Hitman: Absolution – A ClusterF*ck of Broken Mechanics (No spoilers)

Hitman__AbsolutionI threw Hitman: Absolution into my console hoping to relive the glory days of Blood Money and Silent Assassin. Rather than assume command of the master assassin once again as we take down a series of targets in a variety of fun and unique ways, we blandly progressed through the storyline (albeit, it was surprisingly better) in a convoluted mesh of formerly well-done mechanics that were removed, toned down, or just fucked with beyond recognition. The only remaining characteristic that this game seemed to have that was relatable to its predecessors is Agent 47. Replace 47 with some randomly generated protagonist and change the title and this would just be a run of the mill release that hardly gets noticed. I put the game down several times, taking way longer than it should have to complete the game, and strongly considered not finishing it and reading a synopsis, but I didn’t (because I have to write these with at least some credibility).

For a game whose main theme has always revolved around strongly emphasized stealth by encouraging the players, often through rewards, to remain undetected, frequently change disguises, hiding bodies, etc., someone at IO Interactive decided to shit on most of these and create a generic game that appeals to what I can only imagine as the casuals. (I just read an article by Shaun Munro from WhatCulture! on ten reasons Hitman: Absolution sucks and he made the point that they seemed to be driving it toward the Call of Duty crowd [gross]. We also bring up a lot of the same issues, so feel free to just read his instead of mine. He can write better)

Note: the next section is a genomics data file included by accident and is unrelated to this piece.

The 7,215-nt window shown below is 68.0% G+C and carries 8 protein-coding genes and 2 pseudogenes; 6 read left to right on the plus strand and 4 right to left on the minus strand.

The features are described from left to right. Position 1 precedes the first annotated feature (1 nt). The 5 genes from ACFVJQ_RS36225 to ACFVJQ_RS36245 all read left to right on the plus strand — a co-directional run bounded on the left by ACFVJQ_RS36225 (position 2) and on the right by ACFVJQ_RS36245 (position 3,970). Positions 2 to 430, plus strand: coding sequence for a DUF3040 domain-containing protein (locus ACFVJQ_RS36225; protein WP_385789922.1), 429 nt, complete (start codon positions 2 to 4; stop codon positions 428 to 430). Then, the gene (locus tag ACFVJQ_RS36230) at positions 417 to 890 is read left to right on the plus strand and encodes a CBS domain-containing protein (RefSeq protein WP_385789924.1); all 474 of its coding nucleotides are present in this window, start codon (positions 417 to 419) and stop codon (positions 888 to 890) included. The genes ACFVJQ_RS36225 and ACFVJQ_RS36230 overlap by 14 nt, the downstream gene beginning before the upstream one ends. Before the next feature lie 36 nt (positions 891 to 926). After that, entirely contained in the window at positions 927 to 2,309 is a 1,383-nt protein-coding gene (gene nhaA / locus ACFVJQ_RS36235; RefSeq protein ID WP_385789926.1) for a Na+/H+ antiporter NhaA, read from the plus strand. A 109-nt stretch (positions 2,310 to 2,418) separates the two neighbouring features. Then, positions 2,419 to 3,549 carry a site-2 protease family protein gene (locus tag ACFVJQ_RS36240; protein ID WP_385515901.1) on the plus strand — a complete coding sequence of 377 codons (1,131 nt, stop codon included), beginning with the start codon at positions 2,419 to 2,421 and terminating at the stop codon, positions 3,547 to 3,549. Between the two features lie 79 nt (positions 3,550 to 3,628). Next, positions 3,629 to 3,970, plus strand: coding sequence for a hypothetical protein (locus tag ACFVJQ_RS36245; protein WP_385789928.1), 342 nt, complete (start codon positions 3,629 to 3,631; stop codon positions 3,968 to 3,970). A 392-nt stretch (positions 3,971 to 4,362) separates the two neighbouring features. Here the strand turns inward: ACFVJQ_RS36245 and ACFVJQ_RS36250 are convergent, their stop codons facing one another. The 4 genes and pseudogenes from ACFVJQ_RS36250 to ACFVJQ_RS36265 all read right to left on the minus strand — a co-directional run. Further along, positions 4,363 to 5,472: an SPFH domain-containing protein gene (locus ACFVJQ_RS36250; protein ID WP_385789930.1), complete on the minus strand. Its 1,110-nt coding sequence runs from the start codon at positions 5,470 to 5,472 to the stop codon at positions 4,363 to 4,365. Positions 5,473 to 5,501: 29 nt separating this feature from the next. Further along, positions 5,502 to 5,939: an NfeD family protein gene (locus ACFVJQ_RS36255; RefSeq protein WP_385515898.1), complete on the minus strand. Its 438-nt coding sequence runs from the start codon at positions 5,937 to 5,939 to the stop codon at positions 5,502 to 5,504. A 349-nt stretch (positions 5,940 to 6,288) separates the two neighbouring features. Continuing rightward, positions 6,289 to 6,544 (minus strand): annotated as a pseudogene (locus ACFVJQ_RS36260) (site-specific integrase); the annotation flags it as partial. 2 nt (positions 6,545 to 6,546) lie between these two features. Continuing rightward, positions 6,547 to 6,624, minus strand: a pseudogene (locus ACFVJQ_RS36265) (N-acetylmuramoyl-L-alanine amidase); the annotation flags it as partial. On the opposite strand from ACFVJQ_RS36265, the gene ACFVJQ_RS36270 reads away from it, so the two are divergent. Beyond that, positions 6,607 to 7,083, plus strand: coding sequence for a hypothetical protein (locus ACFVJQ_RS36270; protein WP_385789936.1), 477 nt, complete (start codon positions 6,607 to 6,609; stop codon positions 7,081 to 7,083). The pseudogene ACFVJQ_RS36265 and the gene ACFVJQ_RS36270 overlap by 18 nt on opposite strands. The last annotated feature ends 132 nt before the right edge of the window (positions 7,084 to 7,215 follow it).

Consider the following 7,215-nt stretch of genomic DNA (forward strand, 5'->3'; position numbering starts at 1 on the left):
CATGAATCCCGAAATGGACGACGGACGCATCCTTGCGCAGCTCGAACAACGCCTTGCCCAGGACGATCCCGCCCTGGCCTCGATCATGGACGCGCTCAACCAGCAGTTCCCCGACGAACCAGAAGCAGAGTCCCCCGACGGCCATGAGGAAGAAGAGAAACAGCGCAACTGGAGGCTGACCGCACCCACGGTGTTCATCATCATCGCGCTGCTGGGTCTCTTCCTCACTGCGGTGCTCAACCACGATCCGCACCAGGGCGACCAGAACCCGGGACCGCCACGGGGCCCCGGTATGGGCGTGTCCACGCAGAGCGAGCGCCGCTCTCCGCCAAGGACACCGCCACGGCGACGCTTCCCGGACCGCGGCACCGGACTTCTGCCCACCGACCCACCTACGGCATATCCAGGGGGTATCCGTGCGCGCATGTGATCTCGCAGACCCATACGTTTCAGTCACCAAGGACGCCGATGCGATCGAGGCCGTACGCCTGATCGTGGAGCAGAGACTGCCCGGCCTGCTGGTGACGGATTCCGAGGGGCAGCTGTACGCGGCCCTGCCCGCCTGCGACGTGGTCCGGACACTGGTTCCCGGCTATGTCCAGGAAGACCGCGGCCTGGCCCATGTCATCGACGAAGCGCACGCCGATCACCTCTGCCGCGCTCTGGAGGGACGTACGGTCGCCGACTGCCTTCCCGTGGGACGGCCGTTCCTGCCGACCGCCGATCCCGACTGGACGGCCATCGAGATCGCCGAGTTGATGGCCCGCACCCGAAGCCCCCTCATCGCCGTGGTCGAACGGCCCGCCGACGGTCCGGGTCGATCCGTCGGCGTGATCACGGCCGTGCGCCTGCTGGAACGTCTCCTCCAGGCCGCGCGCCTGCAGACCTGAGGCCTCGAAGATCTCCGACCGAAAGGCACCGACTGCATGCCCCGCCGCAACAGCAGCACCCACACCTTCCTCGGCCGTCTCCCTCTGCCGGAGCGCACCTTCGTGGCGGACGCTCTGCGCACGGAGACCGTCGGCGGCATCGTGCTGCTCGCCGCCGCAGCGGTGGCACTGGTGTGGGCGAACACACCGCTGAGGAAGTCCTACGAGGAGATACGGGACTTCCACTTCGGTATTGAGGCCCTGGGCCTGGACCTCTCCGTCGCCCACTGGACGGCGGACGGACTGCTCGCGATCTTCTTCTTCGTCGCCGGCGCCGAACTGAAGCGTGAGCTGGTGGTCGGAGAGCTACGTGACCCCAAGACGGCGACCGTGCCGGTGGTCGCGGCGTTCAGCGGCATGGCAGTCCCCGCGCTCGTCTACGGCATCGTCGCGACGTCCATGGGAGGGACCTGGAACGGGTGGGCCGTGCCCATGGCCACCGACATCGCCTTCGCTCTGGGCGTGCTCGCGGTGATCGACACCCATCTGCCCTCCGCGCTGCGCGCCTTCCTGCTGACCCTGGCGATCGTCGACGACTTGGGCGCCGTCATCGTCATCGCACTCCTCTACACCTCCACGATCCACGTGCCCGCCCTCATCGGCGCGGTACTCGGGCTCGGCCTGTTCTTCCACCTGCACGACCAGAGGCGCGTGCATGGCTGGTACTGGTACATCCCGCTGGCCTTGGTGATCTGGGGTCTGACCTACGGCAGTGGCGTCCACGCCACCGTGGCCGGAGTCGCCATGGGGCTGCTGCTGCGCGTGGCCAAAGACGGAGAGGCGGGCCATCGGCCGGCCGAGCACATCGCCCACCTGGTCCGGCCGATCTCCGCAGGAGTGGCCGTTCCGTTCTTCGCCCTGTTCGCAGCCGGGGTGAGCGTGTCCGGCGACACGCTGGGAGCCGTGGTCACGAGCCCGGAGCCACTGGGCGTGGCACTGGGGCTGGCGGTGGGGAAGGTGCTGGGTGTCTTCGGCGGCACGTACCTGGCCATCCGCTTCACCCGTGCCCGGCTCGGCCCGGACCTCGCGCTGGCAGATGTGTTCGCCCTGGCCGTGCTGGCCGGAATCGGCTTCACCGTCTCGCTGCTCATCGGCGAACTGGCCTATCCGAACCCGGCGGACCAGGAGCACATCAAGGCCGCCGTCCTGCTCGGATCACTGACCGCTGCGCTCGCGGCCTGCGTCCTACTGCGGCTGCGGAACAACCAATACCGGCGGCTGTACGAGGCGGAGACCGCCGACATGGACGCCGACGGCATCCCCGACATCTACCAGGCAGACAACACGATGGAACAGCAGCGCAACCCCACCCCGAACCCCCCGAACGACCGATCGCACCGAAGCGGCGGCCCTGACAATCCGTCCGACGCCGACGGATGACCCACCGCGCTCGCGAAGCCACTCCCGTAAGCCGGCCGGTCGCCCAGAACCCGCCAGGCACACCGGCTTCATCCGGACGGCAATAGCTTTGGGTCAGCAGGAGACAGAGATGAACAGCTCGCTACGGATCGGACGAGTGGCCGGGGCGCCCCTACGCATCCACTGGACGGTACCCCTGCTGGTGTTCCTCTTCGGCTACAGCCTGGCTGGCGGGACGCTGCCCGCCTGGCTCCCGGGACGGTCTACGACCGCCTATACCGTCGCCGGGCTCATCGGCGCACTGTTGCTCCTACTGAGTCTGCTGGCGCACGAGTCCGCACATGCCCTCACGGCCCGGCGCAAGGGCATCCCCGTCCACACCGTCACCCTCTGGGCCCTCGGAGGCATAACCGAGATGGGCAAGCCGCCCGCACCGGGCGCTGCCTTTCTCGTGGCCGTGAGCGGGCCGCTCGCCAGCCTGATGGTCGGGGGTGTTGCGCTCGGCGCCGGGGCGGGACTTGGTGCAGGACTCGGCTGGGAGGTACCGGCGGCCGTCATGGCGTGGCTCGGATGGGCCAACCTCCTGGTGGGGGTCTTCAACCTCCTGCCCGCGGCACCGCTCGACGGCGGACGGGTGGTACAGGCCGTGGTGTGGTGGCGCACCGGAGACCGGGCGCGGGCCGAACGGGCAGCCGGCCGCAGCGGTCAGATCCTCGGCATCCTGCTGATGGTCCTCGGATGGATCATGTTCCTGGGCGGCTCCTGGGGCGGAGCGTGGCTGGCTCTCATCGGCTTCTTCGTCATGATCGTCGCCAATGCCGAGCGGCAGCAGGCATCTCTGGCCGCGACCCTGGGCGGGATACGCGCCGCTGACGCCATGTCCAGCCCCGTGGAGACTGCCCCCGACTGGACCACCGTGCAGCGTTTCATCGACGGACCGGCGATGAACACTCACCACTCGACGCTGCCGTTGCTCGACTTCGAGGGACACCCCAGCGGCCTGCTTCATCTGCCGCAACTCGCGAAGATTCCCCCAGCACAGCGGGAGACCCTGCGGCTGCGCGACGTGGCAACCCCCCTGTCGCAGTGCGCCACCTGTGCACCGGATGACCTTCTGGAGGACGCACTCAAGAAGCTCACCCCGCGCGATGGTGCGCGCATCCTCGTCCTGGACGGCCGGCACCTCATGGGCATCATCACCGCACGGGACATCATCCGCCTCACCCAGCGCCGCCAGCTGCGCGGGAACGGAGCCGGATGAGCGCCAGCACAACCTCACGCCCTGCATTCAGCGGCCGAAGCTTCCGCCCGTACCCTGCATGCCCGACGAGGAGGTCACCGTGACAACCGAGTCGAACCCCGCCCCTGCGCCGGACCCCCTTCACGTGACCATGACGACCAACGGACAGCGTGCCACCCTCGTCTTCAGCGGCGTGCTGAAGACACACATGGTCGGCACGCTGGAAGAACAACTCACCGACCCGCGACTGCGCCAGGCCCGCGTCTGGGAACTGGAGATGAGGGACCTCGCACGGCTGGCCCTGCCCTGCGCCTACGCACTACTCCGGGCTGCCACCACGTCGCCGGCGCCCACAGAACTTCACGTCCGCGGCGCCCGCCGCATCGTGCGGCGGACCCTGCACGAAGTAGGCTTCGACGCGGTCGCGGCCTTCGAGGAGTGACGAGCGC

Though the story is relatively interesting comparatively, it takes away from what made previous Hitman games fun. 47 is on a rampage to redeem what he’s done in the beginning of the game and rescue a young girl who is sought after for unknown reasons by the agency and 3rd-party individuals. Hitman-Absolution-Cinematic-Trailer_5There are still assassinations to be done, but they aren’t really set contracts that the player gets to carry out. There is no safe house, or bringing gear into the main story like with Blood Money, rather we have the option to play a ‘contract’ mode that isn’t as fun as it sounds. Since 47 is constantly on the move and having random things happen to him rather than doing his prep work before a contract, I guess IO decided there wasn’t room for him to come in to a mission prepared.

 The game encourages you to complete challenges (stay in a suit the whole mission, kill target by blowing up the tunnel) in order to get an accumulated score that only serves a purpose to compare with friends and other players. If you are a completionist like me, you still want to do all of the challenges. The issue is the game is so fickle on some of the mechanics, that you will fail a challenge for some menial thing. At some points the game will show you being undetected for silently shooting two guards with their back to you during the ‘point shooting’ mode. In another instance, sometimes the exact same situation, it will say that the guard detected you somehow. Or stabbing a guard from behind cover as he approaches occasionally registers him as detecting you, even though you just put a knife into his throat. It blows some of the challenges and causes you to restart if you want to beat them. The list goes on for both combat and non-combat scenarios you’ll find yourself in.